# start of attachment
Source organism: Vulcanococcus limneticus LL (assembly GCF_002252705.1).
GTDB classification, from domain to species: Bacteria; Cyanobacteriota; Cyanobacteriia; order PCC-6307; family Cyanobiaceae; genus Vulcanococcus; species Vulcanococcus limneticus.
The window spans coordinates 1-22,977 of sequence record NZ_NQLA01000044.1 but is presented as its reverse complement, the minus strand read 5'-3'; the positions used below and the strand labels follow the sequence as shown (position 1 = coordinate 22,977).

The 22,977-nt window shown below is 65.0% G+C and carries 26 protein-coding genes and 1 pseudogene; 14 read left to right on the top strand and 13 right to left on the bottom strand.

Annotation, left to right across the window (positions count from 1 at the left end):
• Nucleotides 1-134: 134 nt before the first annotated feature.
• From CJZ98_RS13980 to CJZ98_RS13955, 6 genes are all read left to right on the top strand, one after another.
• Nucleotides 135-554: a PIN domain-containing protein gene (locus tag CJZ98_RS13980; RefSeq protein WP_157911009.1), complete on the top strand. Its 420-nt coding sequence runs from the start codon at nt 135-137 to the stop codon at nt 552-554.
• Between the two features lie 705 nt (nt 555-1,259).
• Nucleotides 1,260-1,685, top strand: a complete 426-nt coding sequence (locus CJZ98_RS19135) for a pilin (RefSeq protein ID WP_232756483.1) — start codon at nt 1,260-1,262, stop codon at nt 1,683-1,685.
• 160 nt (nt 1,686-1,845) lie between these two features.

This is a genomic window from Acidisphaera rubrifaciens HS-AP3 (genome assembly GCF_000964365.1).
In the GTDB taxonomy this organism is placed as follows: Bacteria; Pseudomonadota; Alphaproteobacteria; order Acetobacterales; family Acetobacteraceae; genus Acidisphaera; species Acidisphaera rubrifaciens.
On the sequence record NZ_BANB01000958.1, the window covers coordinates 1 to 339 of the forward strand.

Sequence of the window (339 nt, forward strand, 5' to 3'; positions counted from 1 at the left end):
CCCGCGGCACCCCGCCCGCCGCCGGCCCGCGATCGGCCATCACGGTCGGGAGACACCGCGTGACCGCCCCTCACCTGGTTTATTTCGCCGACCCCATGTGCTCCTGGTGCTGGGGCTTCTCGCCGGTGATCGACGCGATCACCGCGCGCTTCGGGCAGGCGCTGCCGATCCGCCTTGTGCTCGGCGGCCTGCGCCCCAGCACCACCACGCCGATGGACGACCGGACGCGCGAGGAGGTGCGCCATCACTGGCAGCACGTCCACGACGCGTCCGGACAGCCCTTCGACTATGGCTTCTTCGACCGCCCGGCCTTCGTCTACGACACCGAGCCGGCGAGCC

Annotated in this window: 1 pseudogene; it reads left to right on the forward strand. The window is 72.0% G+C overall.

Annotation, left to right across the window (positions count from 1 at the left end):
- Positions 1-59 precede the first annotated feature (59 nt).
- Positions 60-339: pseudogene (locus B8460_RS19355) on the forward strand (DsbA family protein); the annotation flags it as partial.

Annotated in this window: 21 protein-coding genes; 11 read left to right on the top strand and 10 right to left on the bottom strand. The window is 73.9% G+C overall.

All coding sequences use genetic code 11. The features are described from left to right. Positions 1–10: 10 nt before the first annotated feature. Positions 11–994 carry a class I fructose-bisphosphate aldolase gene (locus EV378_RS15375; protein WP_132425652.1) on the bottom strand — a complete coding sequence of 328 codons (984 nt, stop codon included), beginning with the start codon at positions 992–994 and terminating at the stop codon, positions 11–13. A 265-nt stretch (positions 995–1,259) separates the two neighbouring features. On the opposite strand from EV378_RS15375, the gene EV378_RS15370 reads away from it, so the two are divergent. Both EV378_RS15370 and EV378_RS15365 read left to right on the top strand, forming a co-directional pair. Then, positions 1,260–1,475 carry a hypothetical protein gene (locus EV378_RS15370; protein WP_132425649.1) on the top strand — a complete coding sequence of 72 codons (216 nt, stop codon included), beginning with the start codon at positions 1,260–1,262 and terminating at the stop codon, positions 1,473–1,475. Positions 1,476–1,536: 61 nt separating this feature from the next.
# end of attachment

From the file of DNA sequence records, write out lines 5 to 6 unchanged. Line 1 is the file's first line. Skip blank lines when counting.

Annotation, left to right across the window (positions count from 1 at the left end):
• Nucleotides 1-134: 134 nt before the first annotated feature.